Read Jeremy Dutcher's powerful 2019 Junos speeches in full
'Psi-te npomawsuwinuwok, kiluwaw yut!' (All my people, this is for you!)
Composer and musicologist Jeremy Dutcher won the 2019 Juno for Indigenous music album of the year this weekend for his album Wolastoqiyik Lintuwakonawa, and he was played offstage before he could finish his acceptance speech.
Dutcher did get a chance to finish it later on in the evening, however, when Arkells invited the composer to use their speech time after they won for rock album of the year at the end of the night.
Below, you can read (and watch) Dutcher's two speeches in full, including a translation to English in parentheses that Dutcher provided for the portions in Wolastoqey.
Psi-te npomawsuwinuwok, kiluwaw yut (All my people, this is for you!). OK Canada, I've got 60 seconds so let's get down to this. Junos, thank you. My team, thank you. My mother, koselmol komac (I love you very much). My family, I love you all, so much. I want all the other nominees in this category to stand up please. Snotty Nose Rez Kids, Elisapie, Leonard Sumner. All of your work changes this place. And it deserves to be considered outside of this category. Because our music is not niche. Our music is saying something. I love you all, thank you so much, for the art that you make. And I'll thank you all in person later. I don't know how much more time — I don't know how many more times they're gonna let me do this: so Justin. Mr. Trudeau. A nation-to-nation relationship does not look like pipelines. A nation-to-nation relationship does not look like sending militarized police force into unceded territory. And a nation-to-nation relationship does not look like, in 2019, our communities still under boiled-water advisory. So. This means so much to me. I hope to continue to share and use this platform to tell truth. We can all do better. Reconciliation [music starts to play Dutcher offstage]. There we go. That's it. Thank you so much.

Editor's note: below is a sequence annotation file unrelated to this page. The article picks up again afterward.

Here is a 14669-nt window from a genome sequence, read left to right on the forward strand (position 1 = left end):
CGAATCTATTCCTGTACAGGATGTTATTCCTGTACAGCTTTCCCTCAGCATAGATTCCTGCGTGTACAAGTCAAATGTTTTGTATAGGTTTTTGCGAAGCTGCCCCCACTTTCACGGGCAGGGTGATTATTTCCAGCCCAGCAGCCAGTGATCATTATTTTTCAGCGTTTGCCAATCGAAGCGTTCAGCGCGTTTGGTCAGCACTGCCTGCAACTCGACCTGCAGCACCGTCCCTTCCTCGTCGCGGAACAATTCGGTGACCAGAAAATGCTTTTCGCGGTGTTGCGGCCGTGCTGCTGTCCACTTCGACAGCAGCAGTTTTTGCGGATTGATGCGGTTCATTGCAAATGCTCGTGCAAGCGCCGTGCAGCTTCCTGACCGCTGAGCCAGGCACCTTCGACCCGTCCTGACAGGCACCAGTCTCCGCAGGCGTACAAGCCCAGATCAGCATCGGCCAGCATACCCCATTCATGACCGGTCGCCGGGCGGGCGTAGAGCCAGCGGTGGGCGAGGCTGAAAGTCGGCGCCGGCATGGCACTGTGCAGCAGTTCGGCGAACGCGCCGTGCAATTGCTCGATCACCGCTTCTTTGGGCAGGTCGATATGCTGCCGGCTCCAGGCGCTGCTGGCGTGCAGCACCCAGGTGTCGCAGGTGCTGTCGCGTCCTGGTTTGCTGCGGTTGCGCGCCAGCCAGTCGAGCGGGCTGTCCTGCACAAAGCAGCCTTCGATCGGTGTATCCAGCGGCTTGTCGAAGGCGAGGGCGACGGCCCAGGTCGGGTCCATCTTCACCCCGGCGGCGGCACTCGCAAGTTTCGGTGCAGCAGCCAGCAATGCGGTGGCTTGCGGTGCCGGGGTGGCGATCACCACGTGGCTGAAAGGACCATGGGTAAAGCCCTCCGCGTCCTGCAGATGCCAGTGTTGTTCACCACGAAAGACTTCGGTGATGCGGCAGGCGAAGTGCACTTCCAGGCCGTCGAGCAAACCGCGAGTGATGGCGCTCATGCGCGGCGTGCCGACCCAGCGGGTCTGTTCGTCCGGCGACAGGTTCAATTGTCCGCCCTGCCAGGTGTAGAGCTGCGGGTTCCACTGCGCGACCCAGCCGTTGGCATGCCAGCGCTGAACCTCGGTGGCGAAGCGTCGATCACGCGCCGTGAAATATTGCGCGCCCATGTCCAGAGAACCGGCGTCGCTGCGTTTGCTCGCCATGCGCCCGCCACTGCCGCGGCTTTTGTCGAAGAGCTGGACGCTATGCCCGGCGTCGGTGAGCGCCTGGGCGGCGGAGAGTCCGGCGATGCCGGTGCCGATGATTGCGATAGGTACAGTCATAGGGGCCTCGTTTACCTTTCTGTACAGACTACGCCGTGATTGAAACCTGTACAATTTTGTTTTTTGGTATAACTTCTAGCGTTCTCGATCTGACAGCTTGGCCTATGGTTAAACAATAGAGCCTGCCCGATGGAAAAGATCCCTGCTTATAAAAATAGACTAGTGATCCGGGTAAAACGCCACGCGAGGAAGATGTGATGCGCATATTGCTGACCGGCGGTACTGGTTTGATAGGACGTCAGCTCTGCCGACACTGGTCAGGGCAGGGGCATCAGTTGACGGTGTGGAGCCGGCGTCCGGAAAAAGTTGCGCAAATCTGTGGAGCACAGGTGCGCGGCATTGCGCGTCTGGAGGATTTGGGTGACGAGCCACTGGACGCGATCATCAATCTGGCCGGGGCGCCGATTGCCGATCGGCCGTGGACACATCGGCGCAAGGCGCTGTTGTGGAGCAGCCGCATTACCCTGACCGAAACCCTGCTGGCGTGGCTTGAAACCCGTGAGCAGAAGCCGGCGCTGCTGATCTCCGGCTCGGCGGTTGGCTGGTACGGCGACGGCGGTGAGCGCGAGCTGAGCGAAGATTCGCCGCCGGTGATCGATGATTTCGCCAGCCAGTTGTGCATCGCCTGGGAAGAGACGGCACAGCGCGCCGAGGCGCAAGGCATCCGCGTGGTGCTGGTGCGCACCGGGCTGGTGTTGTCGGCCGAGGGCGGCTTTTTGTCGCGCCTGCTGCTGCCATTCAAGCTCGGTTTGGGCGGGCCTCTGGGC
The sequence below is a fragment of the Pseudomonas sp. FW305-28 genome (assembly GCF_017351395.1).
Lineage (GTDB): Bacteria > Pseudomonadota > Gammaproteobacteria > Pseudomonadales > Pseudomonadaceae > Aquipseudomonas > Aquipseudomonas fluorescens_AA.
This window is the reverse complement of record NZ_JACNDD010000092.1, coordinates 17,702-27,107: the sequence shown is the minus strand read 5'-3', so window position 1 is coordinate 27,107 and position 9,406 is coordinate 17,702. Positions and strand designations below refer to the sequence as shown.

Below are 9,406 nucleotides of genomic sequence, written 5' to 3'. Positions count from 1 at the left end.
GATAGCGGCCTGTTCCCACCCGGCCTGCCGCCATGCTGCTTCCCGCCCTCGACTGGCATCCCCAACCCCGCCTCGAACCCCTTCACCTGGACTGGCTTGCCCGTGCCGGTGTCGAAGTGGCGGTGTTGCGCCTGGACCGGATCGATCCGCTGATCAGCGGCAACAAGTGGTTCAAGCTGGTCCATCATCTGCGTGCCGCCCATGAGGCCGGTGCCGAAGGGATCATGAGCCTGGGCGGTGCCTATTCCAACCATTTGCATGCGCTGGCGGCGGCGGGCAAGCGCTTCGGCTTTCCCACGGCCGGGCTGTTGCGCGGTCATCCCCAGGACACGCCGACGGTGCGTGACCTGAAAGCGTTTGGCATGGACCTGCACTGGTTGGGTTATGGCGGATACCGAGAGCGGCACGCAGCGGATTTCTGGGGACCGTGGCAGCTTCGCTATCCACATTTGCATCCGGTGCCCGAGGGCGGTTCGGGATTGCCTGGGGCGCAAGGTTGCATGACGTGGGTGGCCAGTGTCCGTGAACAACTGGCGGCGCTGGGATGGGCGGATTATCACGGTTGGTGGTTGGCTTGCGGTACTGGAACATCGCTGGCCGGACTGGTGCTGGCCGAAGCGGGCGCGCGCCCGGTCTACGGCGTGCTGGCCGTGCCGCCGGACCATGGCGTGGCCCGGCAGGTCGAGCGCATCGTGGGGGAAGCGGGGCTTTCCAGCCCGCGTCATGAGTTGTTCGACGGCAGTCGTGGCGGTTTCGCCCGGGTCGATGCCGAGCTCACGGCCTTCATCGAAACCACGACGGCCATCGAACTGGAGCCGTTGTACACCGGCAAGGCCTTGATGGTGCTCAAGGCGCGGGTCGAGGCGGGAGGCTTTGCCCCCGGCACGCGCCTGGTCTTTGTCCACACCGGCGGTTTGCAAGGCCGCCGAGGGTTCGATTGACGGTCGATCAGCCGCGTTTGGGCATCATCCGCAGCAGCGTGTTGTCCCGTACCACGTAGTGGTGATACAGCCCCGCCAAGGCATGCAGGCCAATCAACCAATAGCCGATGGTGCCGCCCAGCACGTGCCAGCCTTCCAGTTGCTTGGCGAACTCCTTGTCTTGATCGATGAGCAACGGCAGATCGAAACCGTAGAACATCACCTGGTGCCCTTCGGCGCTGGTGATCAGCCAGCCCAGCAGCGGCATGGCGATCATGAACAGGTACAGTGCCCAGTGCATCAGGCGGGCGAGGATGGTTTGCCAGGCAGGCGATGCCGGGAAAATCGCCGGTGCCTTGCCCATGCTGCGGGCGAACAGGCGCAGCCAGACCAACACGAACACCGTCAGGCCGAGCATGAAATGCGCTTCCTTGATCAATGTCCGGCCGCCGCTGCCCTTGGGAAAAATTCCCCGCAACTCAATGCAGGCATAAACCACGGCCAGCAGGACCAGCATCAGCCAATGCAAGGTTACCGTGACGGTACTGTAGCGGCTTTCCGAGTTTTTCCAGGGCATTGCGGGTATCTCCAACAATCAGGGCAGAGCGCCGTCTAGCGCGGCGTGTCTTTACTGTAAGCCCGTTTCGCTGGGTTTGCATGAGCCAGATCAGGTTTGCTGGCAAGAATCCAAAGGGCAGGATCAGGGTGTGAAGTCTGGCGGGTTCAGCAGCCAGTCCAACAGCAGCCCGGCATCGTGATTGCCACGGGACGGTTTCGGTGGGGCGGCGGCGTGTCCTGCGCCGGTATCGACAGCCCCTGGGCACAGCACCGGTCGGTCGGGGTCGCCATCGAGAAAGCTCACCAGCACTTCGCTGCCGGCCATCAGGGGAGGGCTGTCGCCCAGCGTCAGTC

Max Kerman (Arkells): There's been so much wisdom shared on the stage tonight, but our friend Jeremy didn't get a chance to finish. So he's gonna finish the night as he should. Jeremy! And don't cut off the f--kin' — don't start the music. He's gonna go as long as he wants, OK?
Dutcher: This is what giving space holds like. This is what holding space looks like. Thank you. To my manager, I'm sorry: I have joined the Arkells. I will not be — they just have, they have a better rider. And it's an honour to be the sixth member? Whatever. [Laughs.] Anyway.
As I was saying. Réconciliation. Reconciliation. It's a lofty goal. It's a dream. It doesn't happen in a year. It takes time. It takes stories. It takes shared experience. It takes music. I have hope. I have to. That we can come to right relations with each other. You know? And if at least we're not on the same book at least we're on the same page. I — because at least if we're not on the same page, at least we're in the same book. I should get my anecdotes right. I just want to say this: Nihkaniyayon ktpitahatomonen, ciw weckuwapasihtit — Nit leyic (When you lead us, think of all of us, for the ones yet born — may that be the truth). Thank you.